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41

I did this, and I recommend that you don't. What I did was write all the business logic in Lua, and stored that Lua script in a database. When my application started up it would load and execute the script. That way I could update the business logic of my application without distributing a new binary. I invariably found that I always needed to update the ...


32

Piping dynamic data into an interpreter of your implementation language is usually a bad idea, since it escalates the potential for data corruption into a potential for malicious application takeover. In other words, you are going out of your way to create a code injection vulnerability. Your problem can be better solved by a rules engine or maybe a ...


6

You could use either to perform either task. The difference is what each is meant for. You can draw pictures or diagrams in Excel if you want to, but you can also draw a picture in something built for that purpose. JSON and XML libraries are designed around general purpose loading of documents, pulling parts out of them, or transforming their structures ...


4

I still do because I do not know whether they'll change it in a future implementation (and because the editor does it for me). A superclass that does this is a bad superclass. The superclass needs to tell you exactly what its implementation (if any) of the non-final method does, under which circumstances it'll be called by other superclass methods, and ...


3

Containers (lists, etc.) that are defined to hold objects of a certain base class can hold any object extended from that base class. There are many situations in software design where this functionality is useful. The base class may specify that certain behaviors are going to be required, but we may not know exactly how they should be implemented because it ...


2

It's not true. The name of a class is part of its public interface. The user of a public interface doesn't care how functionality is implemented, only that it is available. (Indeed, allowing the user to not care about the implementation is the entire point of writing a class.) Therefore, as long as the class offers the kind of operation commonly present ...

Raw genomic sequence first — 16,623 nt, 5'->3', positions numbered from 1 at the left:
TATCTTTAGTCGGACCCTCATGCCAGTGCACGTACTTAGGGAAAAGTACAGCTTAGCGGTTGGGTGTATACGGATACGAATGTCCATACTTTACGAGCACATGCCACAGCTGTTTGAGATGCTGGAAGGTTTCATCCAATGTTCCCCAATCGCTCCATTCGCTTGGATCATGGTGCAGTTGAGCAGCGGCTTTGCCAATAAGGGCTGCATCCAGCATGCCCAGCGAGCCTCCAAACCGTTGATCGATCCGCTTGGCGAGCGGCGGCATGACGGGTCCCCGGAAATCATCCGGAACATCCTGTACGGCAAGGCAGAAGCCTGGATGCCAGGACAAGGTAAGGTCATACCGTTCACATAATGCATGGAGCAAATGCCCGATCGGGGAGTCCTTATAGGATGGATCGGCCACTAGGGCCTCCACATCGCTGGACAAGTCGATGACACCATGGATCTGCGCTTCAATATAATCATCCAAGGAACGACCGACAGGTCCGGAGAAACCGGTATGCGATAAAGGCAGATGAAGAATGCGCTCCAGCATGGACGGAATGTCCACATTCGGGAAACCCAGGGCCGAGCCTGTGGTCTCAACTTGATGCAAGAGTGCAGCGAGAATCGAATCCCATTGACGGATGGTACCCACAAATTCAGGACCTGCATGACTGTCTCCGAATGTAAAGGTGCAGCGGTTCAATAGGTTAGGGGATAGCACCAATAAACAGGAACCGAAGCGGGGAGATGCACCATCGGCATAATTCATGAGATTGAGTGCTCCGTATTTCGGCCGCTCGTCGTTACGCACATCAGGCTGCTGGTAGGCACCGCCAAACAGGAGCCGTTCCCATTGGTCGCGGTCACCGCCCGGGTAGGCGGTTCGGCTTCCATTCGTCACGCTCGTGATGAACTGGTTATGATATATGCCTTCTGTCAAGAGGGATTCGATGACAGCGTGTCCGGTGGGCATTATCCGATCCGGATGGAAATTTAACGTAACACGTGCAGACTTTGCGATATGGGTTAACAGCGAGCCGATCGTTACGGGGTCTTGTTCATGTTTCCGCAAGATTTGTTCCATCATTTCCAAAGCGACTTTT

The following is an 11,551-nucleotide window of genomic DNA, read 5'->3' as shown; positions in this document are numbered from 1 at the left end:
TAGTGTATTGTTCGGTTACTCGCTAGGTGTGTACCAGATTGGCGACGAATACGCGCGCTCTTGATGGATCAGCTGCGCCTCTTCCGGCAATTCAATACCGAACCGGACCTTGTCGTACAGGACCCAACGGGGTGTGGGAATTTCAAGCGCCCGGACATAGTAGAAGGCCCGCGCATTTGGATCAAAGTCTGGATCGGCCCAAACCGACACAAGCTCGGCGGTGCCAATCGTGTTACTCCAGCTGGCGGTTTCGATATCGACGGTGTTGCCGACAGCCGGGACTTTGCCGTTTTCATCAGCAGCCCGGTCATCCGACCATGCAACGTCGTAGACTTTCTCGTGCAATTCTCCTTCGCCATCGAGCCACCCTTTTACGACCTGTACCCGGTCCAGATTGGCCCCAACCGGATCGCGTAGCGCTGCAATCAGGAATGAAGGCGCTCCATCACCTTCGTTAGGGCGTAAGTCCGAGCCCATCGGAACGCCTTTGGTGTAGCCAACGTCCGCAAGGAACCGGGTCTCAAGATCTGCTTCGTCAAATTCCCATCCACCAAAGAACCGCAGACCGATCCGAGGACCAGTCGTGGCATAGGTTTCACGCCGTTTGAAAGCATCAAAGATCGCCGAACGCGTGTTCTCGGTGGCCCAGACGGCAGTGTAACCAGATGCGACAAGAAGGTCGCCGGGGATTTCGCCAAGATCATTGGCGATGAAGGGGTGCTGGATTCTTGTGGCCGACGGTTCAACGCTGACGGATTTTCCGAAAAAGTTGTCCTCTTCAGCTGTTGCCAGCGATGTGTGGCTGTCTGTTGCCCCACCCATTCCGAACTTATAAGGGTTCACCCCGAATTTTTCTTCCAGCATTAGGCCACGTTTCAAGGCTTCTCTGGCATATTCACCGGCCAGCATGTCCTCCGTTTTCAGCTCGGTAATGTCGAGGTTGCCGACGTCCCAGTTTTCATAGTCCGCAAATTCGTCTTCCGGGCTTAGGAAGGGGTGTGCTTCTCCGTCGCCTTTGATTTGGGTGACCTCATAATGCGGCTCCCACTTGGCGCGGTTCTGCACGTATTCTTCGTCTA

2

I would not have the database contain code. But you can do something similar by having the database contain function names and then using reflection to call them. When you add a new condition, you have to add it to your code and your database, but you can combine conditions and parameters that get passed to them to create quite complex evaluations. In ...


1

When it comes to design, it is usually a good idea to have an idea of design patterns. This will help you better visualize the best way to structure your application. It is worth noting though, that you should choose the design patterns depending on what you need to do, and not try to force your design to conform to a specific design pattern. At the very ...


1

If your input is serialized as XML or JSON, then you should prefer an existing XML or JSON parser. This makes it ultimately more likely that your parser will be correct, and that aids compatibility and interoperability with other systems. Note that XML is not really a language, but a system for defining new languages sharing common syntax. Writing a correct ...


1

Could you clarify what you mean by integrate with the IDE? Do you want to see it in your IDE? If so, you could build it as help files--look for a help file compiler that fits your IDE, most will have something available. Word used to be pretty bad for large documents and I'm guessing from your post it hasn't changed much. Way back in the day we used ...



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